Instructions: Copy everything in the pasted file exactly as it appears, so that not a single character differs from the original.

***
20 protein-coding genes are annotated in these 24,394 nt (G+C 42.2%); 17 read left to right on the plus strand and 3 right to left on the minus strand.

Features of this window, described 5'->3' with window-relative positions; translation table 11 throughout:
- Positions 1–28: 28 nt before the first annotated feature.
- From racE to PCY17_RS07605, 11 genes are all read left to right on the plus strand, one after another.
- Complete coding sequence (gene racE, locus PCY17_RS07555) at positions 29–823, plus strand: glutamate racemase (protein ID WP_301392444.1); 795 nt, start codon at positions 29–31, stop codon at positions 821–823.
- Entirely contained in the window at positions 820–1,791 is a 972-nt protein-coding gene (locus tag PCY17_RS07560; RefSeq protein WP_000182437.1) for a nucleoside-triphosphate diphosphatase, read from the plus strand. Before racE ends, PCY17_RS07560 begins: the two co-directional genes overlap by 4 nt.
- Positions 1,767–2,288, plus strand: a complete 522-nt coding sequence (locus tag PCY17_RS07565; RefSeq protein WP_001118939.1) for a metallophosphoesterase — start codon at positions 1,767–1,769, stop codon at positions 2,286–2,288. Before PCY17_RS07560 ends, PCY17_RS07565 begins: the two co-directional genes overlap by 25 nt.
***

20 protein-coding genes are annotated in these 24,394 nt (G+C 42.2%); 17 read left to right on the plus strand and 3 right to left on the minus strand.

Features of this window, described 5'->3' with window-relative positions; translation table 11 throughout:
- Positions 1–28: 28 nt before the first annotated feature.
- From racE to PCY17_RS07605, 11 genes are all read left to right on the plus strand, one after another.
- Complete coding sequence (gene racE, locus PCY17_RS07555) at positions 29–823, plus strand: glutamate racemase (protein ID WP_301392444.1); 795 nt, start codon at positions 29–31, stop codon at positions 821–823.
- Entirely contained in the window at positions 820–1,791 is a 972-nt protein-coding gene (locus tag PCY17_RS07560; RefSeq protein WP_000182437.1) for a nucleoside-triphosphate diphosphatase, read from the plus strand. Before racE ends, PCY17_RS07560 begins: the two co-directional genes overlap by 4 nt.
- Positions 1,767–2,288, plus strand: a complete 522-nt coding sequence (locus tag PCY17_RS07565; RefSeq protein WP_001118939.1) for a metallophosphoesterase — start codon at positions 1,767–1,769, stop codon at positions 2,286–2,288. Before PCY17_RS07560 ends, PCY17_RS07565 begins: the two co-directional genes overlap by 25 nt.